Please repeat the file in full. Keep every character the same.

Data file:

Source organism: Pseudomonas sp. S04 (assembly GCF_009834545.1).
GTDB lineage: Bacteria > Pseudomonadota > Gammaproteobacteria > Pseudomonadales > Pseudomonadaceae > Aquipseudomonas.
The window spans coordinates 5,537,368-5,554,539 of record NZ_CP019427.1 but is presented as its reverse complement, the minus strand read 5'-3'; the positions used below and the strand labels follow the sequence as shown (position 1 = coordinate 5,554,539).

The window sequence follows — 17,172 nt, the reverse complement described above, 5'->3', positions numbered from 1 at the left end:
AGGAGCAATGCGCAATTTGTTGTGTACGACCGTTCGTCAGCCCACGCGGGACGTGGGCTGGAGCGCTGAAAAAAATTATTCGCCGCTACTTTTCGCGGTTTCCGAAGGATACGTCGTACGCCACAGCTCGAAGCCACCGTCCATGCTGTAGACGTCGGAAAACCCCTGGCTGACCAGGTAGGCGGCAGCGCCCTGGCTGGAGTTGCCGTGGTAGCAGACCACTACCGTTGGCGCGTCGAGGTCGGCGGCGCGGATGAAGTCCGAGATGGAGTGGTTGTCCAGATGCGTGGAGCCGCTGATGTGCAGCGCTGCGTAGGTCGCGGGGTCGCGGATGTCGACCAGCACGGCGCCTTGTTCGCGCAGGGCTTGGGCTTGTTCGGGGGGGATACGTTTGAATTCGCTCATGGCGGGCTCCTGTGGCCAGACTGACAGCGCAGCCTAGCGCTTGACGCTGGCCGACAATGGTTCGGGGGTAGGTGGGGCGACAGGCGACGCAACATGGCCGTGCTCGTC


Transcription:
Source organism: Pseudomonas sp. S04 (assembly GCF_009834545.1).
GTDB lineage: Bacteria > Pseudomonadota > Gammaproteobacteria > Pseudomonadales > Pseudomonadaceae > Aquipseudomonas.
The window spans coordinates 5,537,368-5,554,539 of record NZ_CP019427.1 but is presented as its reverse complement, the minus strand read 5'-3'; the positions used below and the strand labels follow the sequence as shown (position 1 = coordinate 5,554,539).

The window sequence follows — 17,172 nt, the reverse complement described above, 5'->3', positions numbered from 1 at the left end:
AGGAGCAATGCGCAATTTGTTGTGTACGACCGTTCGTCAGCCCACGCGGGACGTGGGCTGGAGCGCTGAAAAAAATTATTCGCCGCTACTTTTCGCGGTTTCCGAAGGATACGTCGTACGCCACAGCTCGAAGCCACCGTCCATGCTGTAGACGTCGGAAAACCCCTGGCTGACCAGGTAGGCGGCAGCGCCCTGGCTGGAGTTGCCGTGGTAGCAGACCACTACCGTTGGCGCGTCGAGGTCGGCGGCGCGGATGAAGTCCGAGATGGAGTGGTTGTCCAGATGCGTGGAGCCGCTGATGTGCAGCGCTGCGTAGGTCGCGGGGTCGCGGATGTCGACCAGCACGGCGCCTTGTTCGCGCAGGGCTTGGGCTTGTTCGGGGGGGATACGTTTGAATTCGCTCATGGCGGGCTCCTGTGGCCAGACTGACAGCGCAGCCTAGCGCTTGACGCTGGCCGACAATGGTTCGGGGGTAGGTGGGGCGACAGGCGACGCAACATGGCCGTGCTCGTC